Tuesday, May 26, 2009

Utah college class organizes event for families who have children with autism

From the Salt Lake Tribune:

Chad Millner's autistic son, Gareth, (pictured) can be a handful, making it difficult for the West Jordan dad to get out much with the kids, especially without the help of his wife.

But on May 23, Millner strolled through Tanner Plaza at Westminster College as Gareth, 5, and his twin sister, who is not autistic, remained occupied by students coordinating an array of activities at a free event for families affected by autism.

"A lot of people don't realize how difficult it is to take an autistic child places," Millner said. "Something like this is so nice because both of them are having fun and I'm not all stressed out."

Science has yet to discover the cause of autism, which can lead to unusual or repetitive behavior, problems communicating and difficulty with social interactions.

The event was organized by students in a Westminster class titled "Autism: Awareness or Epidemic" and featured activities such as art projects and face painting designed to appeal to autistic children as well as siblings who are not. A selection of snacks and drinks were available for children with and without dietary restrictions. (Many parents have autistic children on special diets thought to ease their symptoms.)

Students, who during the class learned a wide range of information about the disorder, actively engaged all the children as they participated in various activities.

Shamby Polychronis, Westminster assistant professor of education, said
the event, in its second year, was the students' final project. "This incorporates everything they've learned," she said.

Safia Keller's son, Maclane, 14, who is autistic, moved from one activity to the next, flashing not only a big smile, but his encyclopedic knowledge of science-related topics such as tree frogs.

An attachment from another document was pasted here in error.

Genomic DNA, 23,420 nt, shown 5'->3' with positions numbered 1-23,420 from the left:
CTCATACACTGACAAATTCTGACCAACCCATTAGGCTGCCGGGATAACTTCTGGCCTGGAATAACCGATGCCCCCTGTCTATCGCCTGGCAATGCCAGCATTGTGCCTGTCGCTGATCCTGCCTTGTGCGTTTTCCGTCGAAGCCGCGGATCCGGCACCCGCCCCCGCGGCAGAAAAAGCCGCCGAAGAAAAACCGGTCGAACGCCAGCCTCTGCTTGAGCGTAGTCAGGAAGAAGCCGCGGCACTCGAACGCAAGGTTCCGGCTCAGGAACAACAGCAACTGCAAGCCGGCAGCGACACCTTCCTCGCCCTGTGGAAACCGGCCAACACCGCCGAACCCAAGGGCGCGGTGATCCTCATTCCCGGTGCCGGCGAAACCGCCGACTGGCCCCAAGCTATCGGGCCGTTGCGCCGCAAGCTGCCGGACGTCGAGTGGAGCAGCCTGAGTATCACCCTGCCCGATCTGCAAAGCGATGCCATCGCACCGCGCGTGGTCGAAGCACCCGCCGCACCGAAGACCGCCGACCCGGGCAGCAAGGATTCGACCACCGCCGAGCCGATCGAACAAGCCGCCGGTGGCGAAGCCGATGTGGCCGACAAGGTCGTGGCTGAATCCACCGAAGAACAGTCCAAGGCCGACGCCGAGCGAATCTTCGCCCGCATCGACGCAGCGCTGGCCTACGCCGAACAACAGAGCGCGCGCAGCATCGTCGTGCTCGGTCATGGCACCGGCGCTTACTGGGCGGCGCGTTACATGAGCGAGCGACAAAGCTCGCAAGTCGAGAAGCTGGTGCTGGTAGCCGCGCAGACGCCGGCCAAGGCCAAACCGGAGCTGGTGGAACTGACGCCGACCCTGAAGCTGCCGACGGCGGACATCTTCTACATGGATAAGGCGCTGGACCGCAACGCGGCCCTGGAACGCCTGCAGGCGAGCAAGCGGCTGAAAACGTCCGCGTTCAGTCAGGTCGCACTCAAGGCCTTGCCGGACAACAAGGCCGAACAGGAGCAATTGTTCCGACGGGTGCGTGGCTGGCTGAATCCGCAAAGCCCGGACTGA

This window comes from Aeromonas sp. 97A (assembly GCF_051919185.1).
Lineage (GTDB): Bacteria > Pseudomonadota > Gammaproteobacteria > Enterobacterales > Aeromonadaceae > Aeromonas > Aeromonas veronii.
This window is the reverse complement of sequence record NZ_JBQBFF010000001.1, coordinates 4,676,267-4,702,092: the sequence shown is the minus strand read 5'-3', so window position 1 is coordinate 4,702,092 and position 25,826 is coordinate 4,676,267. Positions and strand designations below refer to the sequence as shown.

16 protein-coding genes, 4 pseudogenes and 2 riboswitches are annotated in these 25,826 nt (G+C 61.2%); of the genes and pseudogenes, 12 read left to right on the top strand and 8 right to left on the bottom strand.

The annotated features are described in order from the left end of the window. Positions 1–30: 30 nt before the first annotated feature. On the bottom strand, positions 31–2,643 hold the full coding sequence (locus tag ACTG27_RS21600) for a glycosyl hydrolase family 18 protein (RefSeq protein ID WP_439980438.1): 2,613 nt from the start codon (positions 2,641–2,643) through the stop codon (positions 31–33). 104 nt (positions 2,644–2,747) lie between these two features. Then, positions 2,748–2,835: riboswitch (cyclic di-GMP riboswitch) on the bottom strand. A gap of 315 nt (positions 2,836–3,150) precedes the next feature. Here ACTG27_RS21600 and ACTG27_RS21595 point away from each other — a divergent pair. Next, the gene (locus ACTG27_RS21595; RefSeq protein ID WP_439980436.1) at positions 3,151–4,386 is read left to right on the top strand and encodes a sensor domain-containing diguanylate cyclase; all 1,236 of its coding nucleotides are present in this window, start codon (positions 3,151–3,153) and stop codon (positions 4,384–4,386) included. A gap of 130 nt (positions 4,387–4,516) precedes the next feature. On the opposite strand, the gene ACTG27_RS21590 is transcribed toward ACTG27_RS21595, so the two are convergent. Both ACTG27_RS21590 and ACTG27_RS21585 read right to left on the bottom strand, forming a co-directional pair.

Like Millner, Keller said she was comforted by the fact that no one would stare or even gawk at her child's behavior. "It's neat to have events like this, where families can go and feel accepted," she said.

Keller said it wasn't until age 2 that Maclane started showing symptoms of autism. "We had this little boy who knew his alphabet, his numbers, his colors, who was happy. Then he lost it all."

Other parents at the event recounted similar stories, and talked of the balancing act of caring for an autistic child and siblings without the disorder.

Like many families at the event, Melissa Lawrence, of Magna, must divide her attention among a child with autism and others who aren't. She has 6-year-old twins -- Brady, who isn't autistic, and Brock, who is. She also has a 19-month-old who is not autistic.

"This is the ideal place to take them," she said, as the twins worked on a coloring activity with Westminster students.

Student Sean Markey, who will graduate in December with an education degree from Westminster, took the class because his minor was in special education and he wanted to learn more about autism.

He learned a lot in the class and enjoyed the discussions on the aspects of autism that science still has no answers for, he said. "It was a great way to add to what we've already learned in the program," he said.